When I Wondered If My Rare Condition Was Fate or Chance


I recently came across an article titled “JAK2 V617F Clonal Disorders: Fate or Chance?” in the latest issue of “Blood.” It set my mind drifting back to an old, yet familiar place.

It’s a very useful study for those in the field but unless you are, know or care about someone who is JAK2+ with a resulting myeloproliferative neoplasm (or you have acute insomnia), I wouldn’t suggest reading the piece. However, it basically reaffirmed that my rare blood cancer was environmentally derived, and raised the premise that certain heritable precursors needed to be present in order for the specific genetic mutation to take place.

This was not something I considered at odds to my current understanding – as the old mantra goes, “genetics load the gun but environment pulls the trigger” – but it did remind me of a long-forgotten internal conversation about just how and when I might have run into the environmental “something” that rerouted my life’s journey.

It’s an interesting dilemma.

If someone could tell me exactly what it was that caused my genetic mutation, would I want to know?

Soon after my diagnosis in 2011, I would have given just about anything to find out. In fact, I went to great lengths to do so.

Without documenting that ill-conceived journey here, I landed on what I thought was the answer several times, but the evidence, while quite strong in some scenarios, remained circumstantial. As it turns out, that will always be at the heart of the issue and it soon became apparent that finding out would be of no benefit to me anyway.

What would be the outcome of knowing? Spending the rest of my life in the rearview mirror, looking at all the variables that led me to a certain situation and then ruminating on what my life would look like now if just one of those things had been different?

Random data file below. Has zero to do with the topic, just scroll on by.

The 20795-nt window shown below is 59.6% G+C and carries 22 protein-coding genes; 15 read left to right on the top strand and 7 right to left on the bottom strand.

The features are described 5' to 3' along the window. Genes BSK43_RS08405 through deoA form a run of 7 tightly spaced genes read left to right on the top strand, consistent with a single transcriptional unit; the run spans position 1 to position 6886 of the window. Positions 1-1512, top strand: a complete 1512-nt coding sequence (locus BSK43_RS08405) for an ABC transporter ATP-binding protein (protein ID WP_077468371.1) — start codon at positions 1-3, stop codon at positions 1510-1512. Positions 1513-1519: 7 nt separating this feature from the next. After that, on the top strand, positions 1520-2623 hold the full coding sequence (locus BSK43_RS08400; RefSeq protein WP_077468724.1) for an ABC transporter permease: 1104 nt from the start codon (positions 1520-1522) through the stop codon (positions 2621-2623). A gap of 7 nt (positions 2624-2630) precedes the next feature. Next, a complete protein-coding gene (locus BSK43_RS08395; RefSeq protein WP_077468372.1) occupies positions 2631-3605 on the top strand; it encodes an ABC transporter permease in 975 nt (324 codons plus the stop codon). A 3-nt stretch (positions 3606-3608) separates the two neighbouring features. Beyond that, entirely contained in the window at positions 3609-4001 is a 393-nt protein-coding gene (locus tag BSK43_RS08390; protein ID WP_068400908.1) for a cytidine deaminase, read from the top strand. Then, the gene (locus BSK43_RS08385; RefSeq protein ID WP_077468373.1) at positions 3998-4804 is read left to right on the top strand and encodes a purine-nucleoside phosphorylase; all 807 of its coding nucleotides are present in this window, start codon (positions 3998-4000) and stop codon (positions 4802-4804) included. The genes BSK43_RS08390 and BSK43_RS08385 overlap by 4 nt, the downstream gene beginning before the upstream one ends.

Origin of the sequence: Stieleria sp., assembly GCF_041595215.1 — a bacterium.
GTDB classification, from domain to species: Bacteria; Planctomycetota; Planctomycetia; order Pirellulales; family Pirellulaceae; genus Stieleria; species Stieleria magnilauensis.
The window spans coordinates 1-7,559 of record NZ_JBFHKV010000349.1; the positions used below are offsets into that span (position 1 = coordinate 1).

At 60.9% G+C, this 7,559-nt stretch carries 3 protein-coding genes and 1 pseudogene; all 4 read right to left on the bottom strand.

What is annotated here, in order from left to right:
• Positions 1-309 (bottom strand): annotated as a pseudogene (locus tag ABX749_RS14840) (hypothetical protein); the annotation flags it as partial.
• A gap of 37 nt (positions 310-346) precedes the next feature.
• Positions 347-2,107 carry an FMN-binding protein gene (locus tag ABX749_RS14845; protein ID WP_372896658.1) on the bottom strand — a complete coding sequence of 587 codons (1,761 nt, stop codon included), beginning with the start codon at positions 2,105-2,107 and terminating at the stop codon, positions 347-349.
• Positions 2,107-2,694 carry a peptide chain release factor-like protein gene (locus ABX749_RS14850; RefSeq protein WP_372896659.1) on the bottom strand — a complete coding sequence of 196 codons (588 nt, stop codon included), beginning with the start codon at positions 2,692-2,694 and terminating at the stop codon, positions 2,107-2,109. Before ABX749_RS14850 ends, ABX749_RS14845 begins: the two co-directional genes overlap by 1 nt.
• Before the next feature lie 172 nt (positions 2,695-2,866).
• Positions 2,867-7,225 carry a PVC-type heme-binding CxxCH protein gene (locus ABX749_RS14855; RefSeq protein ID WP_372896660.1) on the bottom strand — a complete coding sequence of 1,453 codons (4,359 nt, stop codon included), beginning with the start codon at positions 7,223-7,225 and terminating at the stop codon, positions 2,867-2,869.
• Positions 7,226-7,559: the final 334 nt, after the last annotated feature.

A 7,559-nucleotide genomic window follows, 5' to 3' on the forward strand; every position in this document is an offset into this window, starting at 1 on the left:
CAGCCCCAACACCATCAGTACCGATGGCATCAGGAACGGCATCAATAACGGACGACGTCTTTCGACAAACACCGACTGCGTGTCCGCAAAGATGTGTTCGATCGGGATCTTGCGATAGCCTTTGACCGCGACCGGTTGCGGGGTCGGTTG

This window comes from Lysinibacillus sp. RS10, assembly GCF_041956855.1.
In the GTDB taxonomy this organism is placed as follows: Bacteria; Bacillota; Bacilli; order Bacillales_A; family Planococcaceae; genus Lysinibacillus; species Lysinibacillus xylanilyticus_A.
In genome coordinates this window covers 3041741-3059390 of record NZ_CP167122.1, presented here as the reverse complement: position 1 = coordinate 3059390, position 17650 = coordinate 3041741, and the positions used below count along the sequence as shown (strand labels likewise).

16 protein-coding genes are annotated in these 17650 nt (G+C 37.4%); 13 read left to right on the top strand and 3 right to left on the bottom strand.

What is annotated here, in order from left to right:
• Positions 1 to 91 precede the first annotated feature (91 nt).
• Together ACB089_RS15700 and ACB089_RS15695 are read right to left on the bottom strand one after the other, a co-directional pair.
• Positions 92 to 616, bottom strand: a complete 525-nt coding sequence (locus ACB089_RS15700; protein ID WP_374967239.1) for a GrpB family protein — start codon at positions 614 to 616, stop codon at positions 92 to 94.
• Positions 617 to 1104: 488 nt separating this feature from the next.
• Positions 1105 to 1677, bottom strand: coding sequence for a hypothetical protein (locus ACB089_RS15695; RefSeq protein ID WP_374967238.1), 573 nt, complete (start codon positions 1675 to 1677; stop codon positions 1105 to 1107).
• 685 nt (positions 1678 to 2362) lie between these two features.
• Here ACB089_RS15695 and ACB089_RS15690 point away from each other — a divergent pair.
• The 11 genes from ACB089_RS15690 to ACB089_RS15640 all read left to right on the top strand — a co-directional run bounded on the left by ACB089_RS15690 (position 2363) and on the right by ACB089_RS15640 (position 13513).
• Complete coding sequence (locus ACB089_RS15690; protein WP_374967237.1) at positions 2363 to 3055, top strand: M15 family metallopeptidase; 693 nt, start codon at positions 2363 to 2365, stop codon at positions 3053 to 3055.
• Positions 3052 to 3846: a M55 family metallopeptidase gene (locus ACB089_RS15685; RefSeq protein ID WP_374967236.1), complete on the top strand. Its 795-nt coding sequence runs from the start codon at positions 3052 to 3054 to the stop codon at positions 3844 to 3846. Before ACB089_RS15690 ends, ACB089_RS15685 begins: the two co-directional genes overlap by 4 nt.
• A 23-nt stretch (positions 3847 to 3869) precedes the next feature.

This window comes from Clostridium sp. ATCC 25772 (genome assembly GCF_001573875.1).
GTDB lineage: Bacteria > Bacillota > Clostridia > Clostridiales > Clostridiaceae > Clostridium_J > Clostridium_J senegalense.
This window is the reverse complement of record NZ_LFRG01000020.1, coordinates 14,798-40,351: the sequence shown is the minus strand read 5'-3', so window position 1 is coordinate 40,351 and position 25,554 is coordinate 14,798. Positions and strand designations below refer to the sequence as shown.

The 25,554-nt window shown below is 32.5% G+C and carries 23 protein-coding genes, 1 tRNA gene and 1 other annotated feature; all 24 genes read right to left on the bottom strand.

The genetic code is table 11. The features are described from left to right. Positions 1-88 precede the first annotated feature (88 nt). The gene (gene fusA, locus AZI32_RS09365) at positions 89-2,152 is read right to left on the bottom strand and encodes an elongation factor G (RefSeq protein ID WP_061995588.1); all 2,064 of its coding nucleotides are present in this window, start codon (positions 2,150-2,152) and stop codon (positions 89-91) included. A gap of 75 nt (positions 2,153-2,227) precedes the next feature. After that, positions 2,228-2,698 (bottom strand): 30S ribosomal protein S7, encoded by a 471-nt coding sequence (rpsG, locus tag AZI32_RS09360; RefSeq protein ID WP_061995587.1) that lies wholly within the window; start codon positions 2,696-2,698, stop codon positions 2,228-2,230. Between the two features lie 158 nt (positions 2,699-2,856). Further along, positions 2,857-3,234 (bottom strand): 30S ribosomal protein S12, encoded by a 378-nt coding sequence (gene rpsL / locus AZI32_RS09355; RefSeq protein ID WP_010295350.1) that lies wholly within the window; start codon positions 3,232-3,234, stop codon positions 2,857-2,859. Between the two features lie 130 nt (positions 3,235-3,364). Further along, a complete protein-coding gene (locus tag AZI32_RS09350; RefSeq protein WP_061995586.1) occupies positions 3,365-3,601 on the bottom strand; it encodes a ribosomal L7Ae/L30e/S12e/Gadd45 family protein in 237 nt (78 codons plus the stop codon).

No. Whatever it was that happened, happened. Time to move on. Nothing to see here.

In reality, it’s no different to the situation we all face in life – the human condition. Life is uncertain and we have far less control over what happens to us than most would care to admit. In fact, holding on to the very idea that we are in control, that we are at the center of everything, is what so often leads to anguish and despair.

Life doesn’t happen to you, it just happens.

There’s nothing quite like a cancer diagnosis to remind you of this, but for me, that’s what it took. And it’s something I have come to be very grateful for.

It led me to some very positive life changes which included going back to study in both environmental science and epigenetics. I now understand how the environment in which we live, plus our thoughts and emotions, can influence our health and wellness right down to the level of gene expression.

From an environmental perspective, sometimes it’s difficult to accept that so many of the toxins in our modern lives are impossible to eliminate. But to me, that simply means managing my own personal space as best I can and then just letting go of the rest. As a good friend once said to me, “you will still breathe in car fumes on your morning walk, but that doesn’t mean you shouldn’t enjoy it, or go and wrap your lips around an exhaust pipe.”

Interesting advice when research suggests the JAK2 mutation can be caused by exposure to benzene (toluene and radiation are implicated as well, so a cigarette contains the trifecta), but the point is well made.

In the end, it brings us back to those pesky “genetic precursors.” We all have chinks in our genetic armor. We are perfectly imperfect, as is the world we live in, and that’s OK.

So I don’t want to know the backstory of how I became JAK2+ anymore. It’s in the past. No more than I want to know the exact specifics surrounding my death at some point in the hopefully distant future. For now, in this moment, let fate and chance playfully manifest themselves. They can do as they please.


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